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NICE to provide more advice on effective new devices and diagnostics

NICE has been asked by the Department of Health to coordinate the evaluation of innovative medical devices and diagnostics used in the NHS. The new work programme follows recognition in Lord Darzi's Next Stage Review of the need to improve the process of identifying, evaluating and adopting effective new medical devices and diagnostics.

Medical devices are instruments, apparatus or appliances that are used specifically for therapeutic purposes. Examples include pacemakers and infusion pumps. Diagnostic devices are used to carry out procedures to confirm or determine the presence of disease in an individual. Examples include imaging equipment (such as x-ray machines), endoscopes, in-vitro diagnostics such as blood tests, and devices for testing sight or hearing. The evaluation pathway will be used to identify medical devices and diagnostics for national evaluation where it is believed that following evaluation they have the potential to offer substantial benefit to patients and/or the NHS and are more likely to be adopted more consistently and more rapidly. Some of these products will be new while others will already be in use but not in widespread or consistent use.

Andrew Dillon, NICE Chief Executive, said: “We are at the early stages of setting up this programme and are working with the medical devices and diagnostic industries, as well as our partners in the NHS, to ensure that what we do and how we do it is closely aligned with the needs of all our stakeholders. This is a new initiative for NICE that will play to our key strengths of producing the best quality advice based on the most up-to-date evidence. It's good news for patients and manufacturers, as well as the NHS because it will drive the adoption and diffusion of innovative medical technologies more quickly and simply and deliver improved efficiency and value for money.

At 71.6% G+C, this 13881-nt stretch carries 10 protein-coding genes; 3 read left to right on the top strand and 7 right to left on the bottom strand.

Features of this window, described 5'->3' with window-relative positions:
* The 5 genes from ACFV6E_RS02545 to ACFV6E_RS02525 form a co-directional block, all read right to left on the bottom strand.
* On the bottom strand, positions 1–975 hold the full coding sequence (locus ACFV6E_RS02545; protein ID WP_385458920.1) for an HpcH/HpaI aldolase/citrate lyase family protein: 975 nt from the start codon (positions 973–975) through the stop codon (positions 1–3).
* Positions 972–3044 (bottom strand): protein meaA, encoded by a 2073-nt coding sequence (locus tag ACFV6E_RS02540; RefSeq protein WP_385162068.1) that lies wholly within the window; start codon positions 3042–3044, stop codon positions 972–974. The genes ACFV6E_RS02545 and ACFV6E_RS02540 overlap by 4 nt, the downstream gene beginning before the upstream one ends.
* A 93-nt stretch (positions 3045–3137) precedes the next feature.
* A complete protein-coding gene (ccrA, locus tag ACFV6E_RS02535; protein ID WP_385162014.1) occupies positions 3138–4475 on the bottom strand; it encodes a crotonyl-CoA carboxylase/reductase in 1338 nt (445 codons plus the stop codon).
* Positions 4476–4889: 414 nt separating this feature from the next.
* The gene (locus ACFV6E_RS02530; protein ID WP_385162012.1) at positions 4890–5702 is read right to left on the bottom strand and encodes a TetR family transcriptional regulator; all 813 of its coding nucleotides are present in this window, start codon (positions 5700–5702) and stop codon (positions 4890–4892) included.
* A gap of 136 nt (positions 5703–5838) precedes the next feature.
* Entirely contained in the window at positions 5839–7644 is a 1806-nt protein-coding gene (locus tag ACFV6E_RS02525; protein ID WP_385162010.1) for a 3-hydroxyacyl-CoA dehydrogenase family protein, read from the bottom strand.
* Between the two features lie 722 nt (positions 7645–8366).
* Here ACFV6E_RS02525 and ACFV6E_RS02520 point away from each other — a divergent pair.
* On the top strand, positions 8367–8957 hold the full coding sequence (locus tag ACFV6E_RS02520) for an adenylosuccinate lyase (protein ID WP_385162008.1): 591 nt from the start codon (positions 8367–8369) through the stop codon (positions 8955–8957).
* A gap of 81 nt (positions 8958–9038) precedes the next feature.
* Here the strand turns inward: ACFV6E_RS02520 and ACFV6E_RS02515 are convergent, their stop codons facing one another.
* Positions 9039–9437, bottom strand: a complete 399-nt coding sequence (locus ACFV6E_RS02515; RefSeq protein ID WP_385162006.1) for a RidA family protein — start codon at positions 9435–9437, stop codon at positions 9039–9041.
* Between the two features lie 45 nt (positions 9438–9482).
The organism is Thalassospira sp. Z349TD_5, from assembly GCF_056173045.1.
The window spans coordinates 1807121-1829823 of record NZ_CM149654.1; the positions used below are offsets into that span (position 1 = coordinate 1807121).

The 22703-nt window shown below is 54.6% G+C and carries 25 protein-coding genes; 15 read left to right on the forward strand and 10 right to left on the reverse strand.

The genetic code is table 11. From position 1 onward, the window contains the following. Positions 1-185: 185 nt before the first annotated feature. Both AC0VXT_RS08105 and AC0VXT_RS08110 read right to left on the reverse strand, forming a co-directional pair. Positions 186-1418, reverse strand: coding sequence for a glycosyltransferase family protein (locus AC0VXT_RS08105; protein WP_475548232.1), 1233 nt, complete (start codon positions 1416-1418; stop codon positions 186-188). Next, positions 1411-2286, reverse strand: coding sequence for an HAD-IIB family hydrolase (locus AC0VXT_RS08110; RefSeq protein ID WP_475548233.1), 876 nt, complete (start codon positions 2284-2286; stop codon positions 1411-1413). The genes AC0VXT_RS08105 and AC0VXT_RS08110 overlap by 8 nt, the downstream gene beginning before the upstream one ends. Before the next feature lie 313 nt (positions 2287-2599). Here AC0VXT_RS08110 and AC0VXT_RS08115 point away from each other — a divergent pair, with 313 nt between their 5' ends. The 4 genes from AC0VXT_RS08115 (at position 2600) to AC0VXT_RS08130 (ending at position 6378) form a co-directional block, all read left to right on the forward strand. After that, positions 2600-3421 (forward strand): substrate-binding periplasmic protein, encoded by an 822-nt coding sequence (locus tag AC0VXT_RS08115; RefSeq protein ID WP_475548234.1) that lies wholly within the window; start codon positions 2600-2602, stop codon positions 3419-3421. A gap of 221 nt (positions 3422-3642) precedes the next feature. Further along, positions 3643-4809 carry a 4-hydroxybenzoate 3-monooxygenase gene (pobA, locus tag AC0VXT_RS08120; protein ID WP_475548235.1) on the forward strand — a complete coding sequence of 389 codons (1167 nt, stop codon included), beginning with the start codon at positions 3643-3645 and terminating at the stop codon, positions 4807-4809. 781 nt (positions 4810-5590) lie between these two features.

“In addition, we hope that the evaluation pathway will provide an opportunity for collaborative (NHS and industry) research to generate clinical effectiveness data on innovative technologies where this is needed.”

The programme will provide a coordinated suite of guidance and advice on the clinically effective, cost-effective and efficient use of selected technologies. It will include an implementation component to facilitate and accelerate uptake of appropriate innovative technologies and ensure more consistent diffusion across services. A key element of the programme will be the establishment of an independent Medical Technologies Advisory Committee (MTAC). The Committee, for which recruitment is currently underway, will have three distinct functions:

  • selecting products for evaluation and routing them through one of the available evaluative routes (initially the NICE technology appraisal, interventional procedures or the soon to be launched diagnostics programmes - evaluation programmes from different organisations will be added to the pathway at a later date)
  • undertaking evaluations on medical devices (all diagnostic products will be dealt with through the new diagnostics programme) with an emerging or ‘thin' evidence base
  • for a small number of topics, recommending further research, using pre-determined options.

The Committee will hold its first meeting in November 2009.

1 July 2009

This page was last updated: 12 July 2010

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Accessibility | Cymraeg | Freedom of information | Vision Impaired | Contact Us | Glossary | Data protection | Copyright | Disclaimer | Terms and conditions

Copyright 2014 National Institute for Health and Care Excellence. All rights reserved.